Final thoughts on why you should watch Orphan Black:
It’s really the first show I’ve gotten “hooked” on since I finished Buffy last August. It was honestly very hard for me to find something that was of good enough quality to not have me constantly comparing it to BTVS the whole time. But then I decided to click play on the first episode of Orphan Black and never looked back. It shares some common ground with BTVS but is such a unique show in it’s own right. I have no doubt that you’ll love it if you like the aspects of BTVS that I mentioned at the beginning of the post. Plus, the fans are called the Clone Club and they do some really awesome stuff online. Take, for instance, the #clonepocalypse on Tumblr which basically is just a whole ton of funny shit, because Orphan Black fans are super witty. Example, going off the name of the character Sarah Manning:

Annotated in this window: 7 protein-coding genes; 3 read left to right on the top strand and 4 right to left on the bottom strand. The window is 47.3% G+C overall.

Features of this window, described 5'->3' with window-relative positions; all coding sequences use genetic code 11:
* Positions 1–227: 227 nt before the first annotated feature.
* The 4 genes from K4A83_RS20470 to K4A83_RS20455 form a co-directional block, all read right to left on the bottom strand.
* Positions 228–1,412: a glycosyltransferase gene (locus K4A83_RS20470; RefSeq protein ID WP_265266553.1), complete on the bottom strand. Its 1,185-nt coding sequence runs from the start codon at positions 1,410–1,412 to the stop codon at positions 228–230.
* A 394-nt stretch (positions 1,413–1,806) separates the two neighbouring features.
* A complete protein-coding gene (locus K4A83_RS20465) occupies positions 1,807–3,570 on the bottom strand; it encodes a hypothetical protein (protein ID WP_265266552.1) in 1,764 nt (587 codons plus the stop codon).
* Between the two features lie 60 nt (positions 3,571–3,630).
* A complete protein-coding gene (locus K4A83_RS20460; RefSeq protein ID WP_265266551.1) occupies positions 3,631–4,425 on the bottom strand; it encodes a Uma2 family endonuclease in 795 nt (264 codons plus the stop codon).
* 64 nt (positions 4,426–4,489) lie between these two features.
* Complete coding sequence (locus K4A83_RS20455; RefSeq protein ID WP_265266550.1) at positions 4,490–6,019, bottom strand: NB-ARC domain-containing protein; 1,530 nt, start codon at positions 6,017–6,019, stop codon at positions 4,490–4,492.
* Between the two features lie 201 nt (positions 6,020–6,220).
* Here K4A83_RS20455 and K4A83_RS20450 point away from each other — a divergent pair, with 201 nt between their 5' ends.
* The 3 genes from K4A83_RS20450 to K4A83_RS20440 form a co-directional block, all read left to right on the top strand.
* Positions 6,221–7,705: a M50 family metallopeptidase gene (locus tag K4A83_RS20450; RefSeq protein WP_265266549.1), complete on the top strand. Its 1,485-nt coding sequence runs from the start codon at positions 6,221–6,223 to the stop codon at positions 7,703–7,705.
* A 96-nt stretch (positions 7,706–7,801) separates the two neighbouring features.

The fandom in general is very respectful and kind, so you have that to look forward to if you end up joining Clone Club.
Where to Watch:
Each season is ten episodes long, and season two just wrapped last week. That being said, new episodes won’t be airing for awhile. Regardless, BBC America actually has a page dedicated to ways you can watch Orphan Black, including On Demand via Time Warner Cable (though that might just include S2, I am not sure) and Amazon Prime Instant. Find their list here.
Otherwise, someone on Tumblr made a master post with links to the episode of S1 and S2 online. I’m not personally vouching for them but if you want to try them, click here for the post.
Hope you enjoy Orphan Black as much as I did 🙂
Next post for What to Watch After Buffy will be another Canadian series, supernatural crime drama Lost Girl. Stay tuned!